Iago urges Othello to hide and watch him talk with Cassio. Othello, who had led armies into battle, is now reduced to crouching behind something, listening to a conversation he cannot well hear, and imagining Cassio and his wife laughing at him. Iago takes a great risk with this maneuver, as he has no way of controlling completely what Cassio might say or how much Othello actually overhears. He leads Cassio to laugh and joke about Bianca, trusting that Othello's mind will turn what he sees into evidence. Then, by chance, Bianca walks in with the strawberry-spotted handkerchief and berates Cassio for asking her to copy the token of his new love. Othello recognizes the handkerchief, and all other considerations are forgotten.
Othello goes directly to the point: "How shall I murder him, Iago?" Othello swears also to kill his wife this night, he curses her and weeps over her at the same time, mingling love and murder: "for she shall not live; no, my heart is turned to stone . . . " (178-179).
This is the second time Othello has sworn to kill both Cassio and Desdemona, but his continuity of love beside revenge unnerves Iago, who needs to push Othello to a definite unalloyed commitment to murder. Therefore, Iago prompts Othello to consider his personal honour: "If you be so fond over her iniquity, give her patent to offend, for if it touches not you, it comes near nobody" (199-201). The idea of giving his wife permission to take lovers so enrages Othello that he cries, "I will chop her into messes" (202), surely the most savage of all his threats, and one he later regrets.
Still Othello knows the pull of love and asks for poison so that he might kill her at a distance, but he sees justice in Iago's idea of strangling her in her bed, imagining that she has dishonored that bed. Again the agreement is made: Iago is to kill Cassio, and Othello is to kill Desdemona. Iago has profited from good luck and good organization to achieve almost complete power over Othello.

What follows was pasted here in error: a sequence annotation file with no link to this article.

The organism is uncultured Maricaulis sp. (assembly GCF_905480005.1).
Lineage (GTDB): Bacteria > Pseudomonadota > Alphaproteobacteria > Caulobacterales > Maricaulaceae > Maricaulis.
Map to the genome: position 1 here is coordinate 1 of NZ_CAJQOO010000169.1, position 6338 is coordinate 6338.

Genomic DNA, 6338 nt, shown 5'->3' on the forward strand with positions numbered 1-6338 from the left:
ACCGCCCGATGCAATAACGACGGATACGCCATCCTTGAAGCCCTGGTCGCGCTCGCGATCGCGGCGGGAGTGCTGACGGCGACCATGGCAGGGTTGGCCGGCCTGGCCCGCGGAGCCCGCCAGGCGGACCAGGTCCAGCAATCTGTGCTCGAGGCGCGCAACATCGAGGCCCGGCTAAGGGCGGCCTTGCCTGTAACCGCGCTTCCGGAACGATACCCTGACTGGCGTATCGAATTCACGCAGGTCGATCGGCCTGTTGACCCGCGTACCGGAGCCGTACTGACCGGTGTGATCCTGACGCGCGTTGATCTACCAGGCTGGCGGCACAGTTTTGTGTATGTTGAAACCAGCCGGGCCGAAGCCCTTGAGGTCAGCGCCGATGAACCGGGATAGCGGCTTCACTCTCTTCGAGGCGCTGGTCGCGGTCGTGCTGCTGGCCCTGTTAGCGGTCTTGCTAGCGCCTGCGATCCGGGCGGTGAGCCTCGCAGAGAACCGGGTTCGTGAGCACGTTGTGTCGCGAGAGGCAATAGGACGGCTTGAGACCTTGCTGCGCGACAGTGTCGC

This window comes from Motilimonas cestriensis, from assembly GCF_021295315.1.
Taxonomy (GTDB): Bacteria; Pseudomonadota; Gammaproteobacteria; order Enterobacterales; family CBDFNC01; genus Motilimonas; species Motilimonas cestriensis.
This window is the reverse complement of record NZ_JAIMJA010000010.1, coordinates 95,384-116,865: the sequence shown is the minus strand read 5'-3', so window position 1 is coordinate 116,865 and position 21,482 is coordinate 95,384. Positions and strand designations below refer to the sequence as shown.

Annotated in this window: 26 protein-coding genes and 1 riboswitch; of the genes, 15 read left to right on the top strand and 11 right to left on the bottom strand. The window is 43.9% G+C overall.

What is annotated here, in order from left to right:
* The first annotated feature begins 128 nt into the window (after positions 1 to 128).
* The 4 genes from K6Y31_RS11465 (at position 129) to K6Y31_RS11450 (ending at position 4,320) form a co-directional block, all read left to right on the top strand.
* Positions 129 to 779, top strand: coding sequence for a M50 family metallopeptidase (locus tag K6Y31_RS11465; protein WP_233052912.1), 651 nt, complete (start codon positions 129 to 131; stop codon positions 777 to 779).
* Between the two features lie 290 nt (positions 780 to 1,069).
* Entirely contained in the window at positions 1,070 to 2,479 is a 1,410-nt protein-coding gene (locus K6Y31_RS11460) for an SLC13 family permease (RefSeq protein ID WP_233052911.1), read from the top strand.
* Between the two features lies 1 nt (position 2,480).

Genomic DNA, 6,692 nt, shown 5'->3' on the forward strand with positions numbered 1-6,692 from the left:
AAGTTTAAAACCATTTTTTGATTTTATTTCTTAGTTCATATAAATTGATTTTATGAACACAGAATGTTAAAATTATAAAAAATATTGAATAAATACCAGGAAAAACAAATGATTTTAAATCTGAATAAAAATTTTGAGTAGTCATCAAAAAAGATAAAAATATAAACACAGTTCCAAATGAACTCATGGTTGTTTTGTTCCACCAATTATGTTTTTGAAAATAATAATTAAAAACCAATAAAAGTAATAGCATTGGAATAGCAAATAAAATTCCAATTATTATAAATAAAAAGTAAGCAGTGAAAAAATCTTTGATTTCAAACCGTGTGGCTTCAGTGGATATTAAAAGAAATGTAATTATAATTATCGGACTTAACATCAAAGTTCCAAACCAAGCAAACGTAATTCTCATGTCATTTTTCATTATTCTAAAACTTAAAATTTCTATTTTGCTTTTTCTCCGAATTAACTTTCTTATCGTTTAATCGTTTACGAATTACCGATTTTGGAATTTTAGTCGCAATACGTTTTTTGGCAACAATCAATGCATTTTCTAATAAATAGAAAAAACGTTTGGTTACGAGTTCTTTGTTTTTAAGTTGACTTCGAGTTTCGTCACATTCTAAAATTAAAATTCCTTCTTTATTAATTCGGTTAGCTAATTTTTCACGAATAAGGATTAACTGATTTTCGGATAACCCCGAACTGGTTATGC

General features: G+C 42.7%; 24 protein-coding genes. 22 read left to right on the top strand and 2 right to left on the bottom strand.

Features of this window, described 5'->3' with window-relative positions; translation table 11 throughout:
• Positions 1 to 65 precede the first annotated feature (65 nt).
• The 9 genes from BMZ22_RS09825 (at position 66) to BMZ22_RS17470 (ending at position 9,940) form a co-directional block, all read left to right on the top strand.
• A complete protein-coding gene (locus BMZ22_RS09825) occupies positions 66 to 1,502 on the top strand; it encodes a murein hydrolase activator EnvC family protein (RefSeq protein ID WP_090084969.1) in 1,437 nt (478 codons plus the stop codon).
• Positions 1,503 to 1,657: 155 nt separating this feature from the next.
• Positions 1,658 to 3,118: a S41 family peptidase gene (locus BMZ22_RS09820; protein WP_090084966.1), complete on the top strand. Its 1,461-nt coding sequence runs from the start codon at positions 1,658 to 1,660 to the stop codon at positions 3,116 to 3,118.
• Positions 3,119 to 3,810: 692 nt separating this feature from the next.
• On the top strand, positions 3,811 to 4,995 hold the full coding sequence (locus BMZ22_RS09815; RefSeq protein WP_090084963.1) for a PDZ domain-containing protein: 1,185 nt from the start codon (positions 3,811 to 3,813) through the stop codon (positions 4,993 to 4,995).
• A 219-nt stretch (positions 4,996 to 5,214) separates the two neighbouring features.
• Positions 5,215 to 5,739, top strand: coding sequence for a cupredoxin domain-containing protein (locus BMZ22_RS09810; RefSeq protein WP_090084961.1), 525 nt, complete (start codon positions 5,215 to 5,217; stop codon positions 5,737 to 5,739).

Lodovico, Desdemona's cousin, has just arrived from Venice with a letter for Othello. Expecting to see a happy newly married couple, Lodovico finds they can hardly speak to each other. When Othello strikes his wife, calling her "Devil" (235), Lodovico is shocked, but whatever he might say would only make things worse. Othello and Desdemona are involved in a personal matter to the exclusion of others, and Othello is fraught by a matter of internal conflict that excludes his wife. From the outside, it all looks like madness. Lodovico is amazed at the change in "the noble Moor . . . whose solid virtue / The shot of accident, nor dart of chance, could neither graze, nor pierce" (260-264).
Iago knows that Othello has been ordered back to Venice and Cassio has been made commander in Cyprus, so he knows the murders must be done immediately, or he will be found out. He hints to Lodovico that Othello should be watched, increasing Lodovico's suspicion that Othello is going mad.
infected (21) stricken with the plague.
convinced or supplied (28) overcame or gratified.
A horned man's (63) a cuckold's.
ecstasy (80) a trance.
encave (82) hide.
spleen (89) anger.
unbookish (102) uninformed.
caitiff (109) a wretch.
customer (120) here, a prostitute.
hales (140) tugs at; hauls.
fitchew (146) a polecat (meaning "a whore").
hobby-horse (156) a prostitute; harlot.
undertaker (156) a person who undertakes to do something.
crocodile (247) a reference to the false tears supposedly shed by crocodiles.